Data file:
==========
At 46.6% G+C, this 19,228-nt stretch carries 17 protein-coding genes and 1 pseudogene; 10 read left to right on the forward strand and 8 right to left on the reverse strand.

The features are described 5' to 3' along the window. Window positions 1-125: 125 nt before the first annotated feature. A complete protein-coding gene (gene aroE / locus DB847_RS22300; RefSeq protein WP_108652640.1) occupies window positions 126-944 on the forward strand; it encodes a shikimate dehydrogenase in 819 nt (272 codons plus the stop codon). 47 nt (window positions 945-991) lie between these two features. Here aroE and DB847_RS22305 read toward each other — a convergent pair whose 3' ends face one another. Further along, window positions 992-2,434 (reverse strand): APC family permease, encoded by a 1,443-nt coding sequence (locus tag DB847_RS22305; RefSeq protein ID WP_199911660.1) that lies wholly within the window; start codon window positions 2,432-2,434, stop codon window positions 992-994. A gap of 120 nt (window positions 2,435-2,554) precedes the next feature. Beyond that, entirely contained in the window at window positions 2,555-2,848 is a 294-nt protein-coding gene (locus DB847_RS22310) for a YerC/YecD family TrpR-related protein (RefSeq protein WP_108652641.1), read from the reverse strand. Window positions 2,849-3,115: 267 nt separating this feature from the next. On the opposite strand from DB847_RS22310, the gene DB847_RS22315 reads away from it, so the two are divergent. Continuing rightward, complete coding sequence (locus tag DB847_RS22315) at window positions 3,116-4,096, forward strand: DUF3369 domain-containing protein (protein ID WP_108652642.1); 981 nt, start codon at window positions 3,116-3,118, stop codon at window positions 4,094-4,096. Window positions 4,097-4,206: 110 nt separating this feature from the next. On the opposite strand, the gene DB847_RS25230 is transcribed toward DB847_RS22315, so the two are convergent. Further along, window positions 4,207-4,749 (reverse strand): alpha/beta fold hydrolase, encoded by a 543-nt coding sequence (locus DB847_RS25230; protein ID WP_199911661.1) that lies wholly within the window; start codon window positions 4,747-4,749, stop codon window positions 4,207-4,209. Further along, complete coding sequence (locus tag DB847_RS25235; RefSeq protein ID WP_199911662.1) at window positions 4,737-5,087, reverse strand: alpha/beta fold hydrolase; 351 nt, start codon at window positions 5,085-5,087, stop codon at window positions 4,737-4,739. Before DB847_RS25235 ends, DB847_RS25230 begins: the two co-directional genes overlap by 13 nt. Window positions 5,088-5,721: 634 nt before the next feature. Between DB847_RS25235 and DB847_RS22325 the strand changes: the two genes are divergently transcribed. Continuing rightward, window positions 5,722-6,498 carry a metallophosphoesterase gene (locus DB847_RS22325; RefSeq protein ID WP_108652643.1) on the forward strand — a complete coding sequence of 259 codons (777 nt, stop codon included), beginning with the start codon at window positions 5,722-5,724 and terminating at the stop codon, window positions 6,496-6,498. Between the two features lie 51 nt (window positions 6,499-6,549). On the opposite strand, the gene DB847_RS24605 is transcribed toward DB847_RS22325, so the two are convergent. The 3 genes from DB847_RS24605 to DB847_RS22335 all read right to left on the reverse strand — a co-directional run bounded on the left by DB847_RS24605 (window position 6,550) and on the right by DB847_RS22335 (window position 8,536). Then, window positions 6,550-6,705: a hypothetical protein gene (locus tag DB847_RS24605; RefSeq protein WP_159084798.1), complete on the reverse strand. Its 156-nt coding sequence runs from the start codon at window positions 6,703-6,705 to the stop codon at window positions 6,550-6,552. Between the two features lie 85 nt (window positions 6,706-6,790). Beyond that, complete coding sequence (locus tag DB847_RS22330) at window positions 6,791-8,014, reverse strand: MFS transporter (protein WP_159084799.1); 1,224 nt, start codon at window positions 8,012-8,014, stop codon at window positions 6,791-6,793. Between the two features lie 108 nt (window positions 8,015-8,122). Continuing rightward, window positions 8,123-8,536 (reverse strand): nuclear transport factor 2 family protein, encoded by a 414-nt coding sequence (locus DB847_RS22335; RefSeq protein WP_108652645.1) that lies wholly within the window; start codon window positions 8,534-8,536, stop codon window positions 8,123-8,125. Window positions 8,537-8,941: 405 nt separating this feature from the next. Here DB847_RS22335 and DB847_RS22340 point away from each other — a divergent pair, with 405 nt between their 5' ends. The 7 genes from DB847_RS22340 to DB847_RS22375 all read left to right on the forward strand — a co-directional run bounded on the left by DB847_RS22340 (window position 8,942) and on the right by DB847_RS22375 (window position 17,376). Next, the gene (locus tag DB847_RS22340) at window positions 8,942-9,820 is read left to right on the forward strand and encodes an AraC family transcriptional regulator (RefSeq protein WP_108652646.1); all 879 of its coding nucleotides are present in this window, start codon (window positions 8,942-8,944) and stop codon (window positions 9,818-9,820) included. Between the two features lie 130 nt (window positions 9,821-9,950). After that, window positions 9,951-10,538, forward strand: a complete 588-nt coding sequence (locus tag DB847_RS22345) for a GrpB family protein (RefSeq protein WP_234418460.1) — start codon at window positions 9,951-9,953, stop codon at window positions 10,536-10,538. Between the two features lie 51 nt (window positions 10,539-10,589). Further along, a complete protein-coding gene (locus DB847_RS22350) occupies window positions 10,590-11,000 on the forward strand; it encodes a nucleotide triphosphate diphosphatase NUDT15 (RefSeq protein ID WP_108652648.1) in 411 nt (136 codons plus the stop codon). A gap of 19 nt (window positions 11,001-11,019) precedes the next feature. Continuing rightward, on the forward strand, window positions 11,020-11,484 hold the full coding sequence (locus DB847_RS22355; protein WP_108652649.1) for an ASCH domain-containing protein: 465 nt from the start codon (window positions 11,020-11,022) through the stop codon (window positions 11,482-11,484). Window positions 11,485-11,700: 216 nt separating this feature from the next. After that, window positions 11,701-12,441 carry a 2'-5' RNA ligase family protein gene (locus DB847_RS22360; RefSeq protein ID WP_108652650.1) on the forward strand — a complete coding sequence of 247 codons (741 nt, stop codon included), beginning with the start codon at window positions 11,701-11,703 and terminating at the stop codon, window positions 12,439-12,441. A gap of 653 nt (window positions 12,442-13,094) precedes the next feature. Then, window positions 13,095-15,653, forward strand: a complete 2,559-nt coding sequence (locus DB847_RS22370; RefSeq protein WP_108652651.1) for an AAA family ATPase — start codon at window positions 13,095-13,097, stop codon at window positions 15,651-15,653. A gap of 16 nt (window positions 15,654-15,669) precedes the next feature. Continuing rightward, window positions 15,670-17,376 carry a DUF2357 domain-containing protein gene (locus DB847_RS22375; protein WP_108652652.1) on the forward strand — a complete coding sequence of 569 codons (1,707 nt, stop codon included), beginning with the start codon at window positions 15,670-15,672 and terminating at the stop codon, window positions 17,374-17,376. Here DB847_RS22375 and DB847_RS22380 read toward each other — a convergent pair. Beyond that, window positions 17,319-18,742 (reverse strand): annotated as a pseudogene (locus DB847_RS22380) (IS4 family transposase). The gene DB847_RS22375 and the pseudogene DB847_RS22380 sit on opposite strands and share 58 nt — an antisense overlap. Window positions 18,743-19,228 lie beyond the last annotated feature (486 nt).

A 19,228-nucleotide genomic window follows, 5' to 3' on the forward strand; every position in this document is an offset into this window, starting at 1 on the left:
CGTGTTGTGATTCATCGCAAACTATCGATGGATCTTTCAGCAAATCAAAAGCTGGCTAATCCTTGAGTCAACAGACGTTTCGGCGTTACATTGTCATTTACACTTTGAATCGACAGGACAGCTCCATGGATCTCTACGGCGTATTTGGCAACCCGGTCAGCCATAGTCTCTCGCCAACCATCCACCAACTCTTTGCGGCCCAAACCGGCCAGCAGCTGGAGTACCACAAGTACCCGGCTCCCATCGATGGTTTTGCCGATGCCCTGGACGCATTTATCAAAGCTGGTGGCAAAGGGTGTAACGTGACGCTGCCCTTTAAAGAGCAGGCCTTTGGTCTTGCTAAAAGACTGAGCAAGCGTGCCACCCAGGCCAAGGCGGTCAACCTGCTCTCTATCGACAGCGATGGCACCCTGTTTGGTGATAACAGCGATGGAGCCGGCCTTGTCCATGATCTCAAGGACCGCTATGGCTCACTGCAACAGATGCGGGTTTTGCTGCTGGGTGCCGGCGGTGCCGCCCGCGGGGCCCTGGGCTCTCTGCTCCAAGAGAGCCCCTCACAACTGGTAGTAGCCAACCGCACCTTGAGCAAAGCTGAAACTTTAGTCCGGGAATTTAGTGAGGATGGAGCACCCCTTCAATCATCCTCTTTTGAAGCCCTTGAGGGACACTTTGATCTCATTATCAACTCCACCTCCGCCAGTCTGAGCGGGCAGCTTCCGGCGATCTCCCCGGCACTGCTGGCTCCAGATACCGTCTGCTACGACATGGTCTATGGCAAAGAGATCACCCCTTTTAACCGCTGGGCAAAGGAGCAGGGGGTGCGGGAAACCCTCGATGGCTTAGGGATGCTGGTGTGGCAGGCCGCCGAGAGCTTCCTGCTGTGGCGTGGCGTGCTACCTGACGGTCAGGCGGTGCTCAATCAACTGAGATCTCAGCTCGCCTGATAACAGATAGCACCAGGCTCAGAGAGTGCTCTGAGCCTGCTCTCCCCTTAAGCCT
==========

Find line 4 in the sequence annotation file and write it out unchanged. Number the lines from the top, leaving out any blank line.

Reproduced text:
CGTGTTGTGATTCATCGCAAACTATCGATGGATCTTTCAGCAAATCAAAAGCTGGCTAATCCTTGAGTCAACAGACGTTTCGGCGTTACATTGTCATTTACACTTTGAATCGACAGGACAGCTCCATGGATCTCTACGGCGTATTTGGCAACCCGGTCAGCCATAGTCTCTCGCCAACCATCCACCAACTCTTTGCGGCCCAAACCGGCCAGCAGCTGGAGTACCACAAGTACCCGGCTCCCATCGATGGTTTTGCCGATGCCCTGGACGCATTTATCAAAGCTGGTGGCAAAGGGTGTAACGTGACGCTGCCCTTTAAAGAGCAGGCCTTTGGTCTTGCTAAAAGACTGAGCAAGCGTGCCACCCAGGCCAAGGCGGTCAACCTGCTCTCTATCGACAGCGATGGCACCCTGTTTGGTGATAACAGCGATGGAGCCGGCCTTGTCCATGATCTCAAGGACCGCTATGGCTCACTGCAACAGATGCGGGTTTTGCTGCTGGGTGCCGGCGGTGCCGCCCGCGGGGCCCTGGGCTCTCTGCTCCAAGAGAGCCCCTCACAACTGGTAGTAGCCAACCGCACCTTGAGCAAAGCTGAAACTTTAGTCCGGGAATTTAGTGAGGATGGAGCACCCCTTCAATCATCCTCTTTTGAAGCCCTTGAGGGACACTTTGATCTCATTATCAACTCCACCTCCGCCAGTCTGAGCGGGCAGCTTCCGGCGATCTCCCCGGCACTGCTGGCTCCAGATACCGTCTGCTACGACATGGTCTATGGCAAAGAGATCACCCCTTTTAACCGCTGGGCAAAGGAGCAGGGGGTGCGGGAAACCCTCGATGGCTTAGGGATGCTGGTGTGGCAGGCCGCCGAGAGCTTCCTGCTGTGGCGTGGCGTGCTACCTGACGGTCAGGCGGTGCTCAATCAACTGAGATCTCAGCTCGCCTGATAACAGATAGCACCAGGCTCAGAGAGTGCTCTGAGCCTGCTCTCCCCTTAAGCCT